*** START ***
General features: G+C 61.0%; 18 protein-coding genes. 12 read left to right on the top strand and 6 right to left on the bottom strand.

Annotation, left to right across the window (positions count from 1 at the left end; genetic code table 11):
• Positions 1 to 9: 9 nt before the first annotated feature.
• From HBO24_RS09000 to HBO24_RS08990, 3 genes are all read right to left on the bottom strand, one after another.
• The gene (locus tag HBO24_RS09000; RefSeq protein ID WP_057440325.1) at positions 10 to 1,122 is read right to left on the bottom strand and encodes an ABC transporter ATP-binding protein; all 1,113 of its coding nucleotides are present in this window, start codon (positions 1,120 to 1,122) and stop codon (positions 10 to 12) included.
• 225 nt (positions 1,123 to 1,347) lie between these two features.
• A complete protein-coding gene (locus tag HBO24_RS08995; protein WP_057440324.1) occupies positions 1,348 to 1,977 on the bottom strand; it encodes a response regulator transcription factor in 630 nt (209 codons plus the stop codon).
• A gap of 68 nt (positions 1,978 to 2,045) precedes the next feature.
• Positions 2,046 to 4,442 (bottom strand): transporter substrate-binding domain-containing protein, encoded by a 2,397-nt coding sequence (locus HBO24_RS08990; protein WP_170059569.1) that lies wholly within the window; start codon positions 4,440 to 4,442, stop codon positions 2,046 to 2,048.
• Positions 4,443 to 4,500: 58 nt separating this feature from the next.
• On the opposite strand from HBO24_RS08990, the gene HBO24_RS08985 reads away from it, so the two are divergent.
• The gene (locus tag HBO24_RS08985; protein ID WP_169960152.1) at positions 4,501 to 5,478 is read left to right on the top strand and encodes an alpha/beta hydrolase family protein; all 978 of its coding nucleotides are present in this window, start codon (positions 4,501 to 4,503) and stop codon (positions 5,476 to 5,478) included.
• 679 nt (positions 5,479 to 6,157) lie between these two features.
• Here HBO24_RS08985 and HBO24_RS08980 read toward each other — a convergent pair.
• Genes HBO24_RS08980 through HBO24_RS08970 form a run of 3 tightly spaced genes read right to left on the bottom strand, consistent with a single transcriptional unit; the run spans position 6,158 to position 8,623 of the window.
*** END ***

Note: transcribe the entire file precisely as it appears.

General features: G+C 61.0%; 18 protein-coding genes. 12 read left to right on the top strand and 6 right to left on the bottom strand.

Annotation, left to right across the window (positions count from 1 at the left end; genetic code table 11):
• Positions 1 to 9: 9 nt before the first annotated feature.
• From HBO24_RS09000 to HBO24_RS08990, 3 genes are all read right to left on the bottom strand, one after another.
• The gene (locus tag HBO24_RS09000; RefSeq protein ID WP_057440325.1) at positions 10 to 1,122 is read right to left on the bottom strand and encodes an ABC transporter ATP-binding protein; all 1,113 of its coding nucleotides are present in this window, start codon (positions 1,120 to 1,122) and stop codon (positions 10 to 12) included.
• 225 nt (positions 1,123 to 1,347) lie between these two features.
• A complete protein-coding gene (locus tag HBO24_RS08995; protein WP_057440324.1) occupies positions 1,348 to 1,977 on the bottom strand; it encodes a response regulator transcription factor in 630 nt (209 codons plus the stop codon).
• A gap of 68 nt (positions 1,978 to 2,045) precedes the next feature.
• Positions 2,046 to 4,442 (bottom strand): transporter substrate-binding domain-containing protein, encoded by a 2,397-nt coding sequence (locus HBO24_RS08990; protein WP_170059569.1) that lies wholly within the window; start codon positions 4,440 to 4,442, stop codon positions 2,046 to 2,048.
• Positions 4,443 to 4,500: 58 nt separating this feature from the next.
• On the opposite strand from HBO24_RS08990, the gene HBO24_RS08985 reads away from it, so the two are divergent.
• The gene (locus tag HBO24_RS08985; protein ID WP_169960152.1) at positions 4,501 to 5,478 is read left to right on the top strand and encodes an alpha/beta hydrolase family protein; all 978 of its coding nucleotides are present in this window, start codon (positions 4,501 to 4,503) and stop codon (positions 5,476 to 5,478) included.
• 679 nt (positions 5,479 to 6,157) lie between these two features.
• Here HBO24_RS08985 and HBO24_RS08980 read toward each other — a convergent pair.
• Genes HBO24_RS08980 through HBO24_RS08970 form a run of 3 tightly spaced genes read right to left on the bottom strand, consistent with a single transcriptional unit; the run spans position 6,158 to position 8,623 of the window.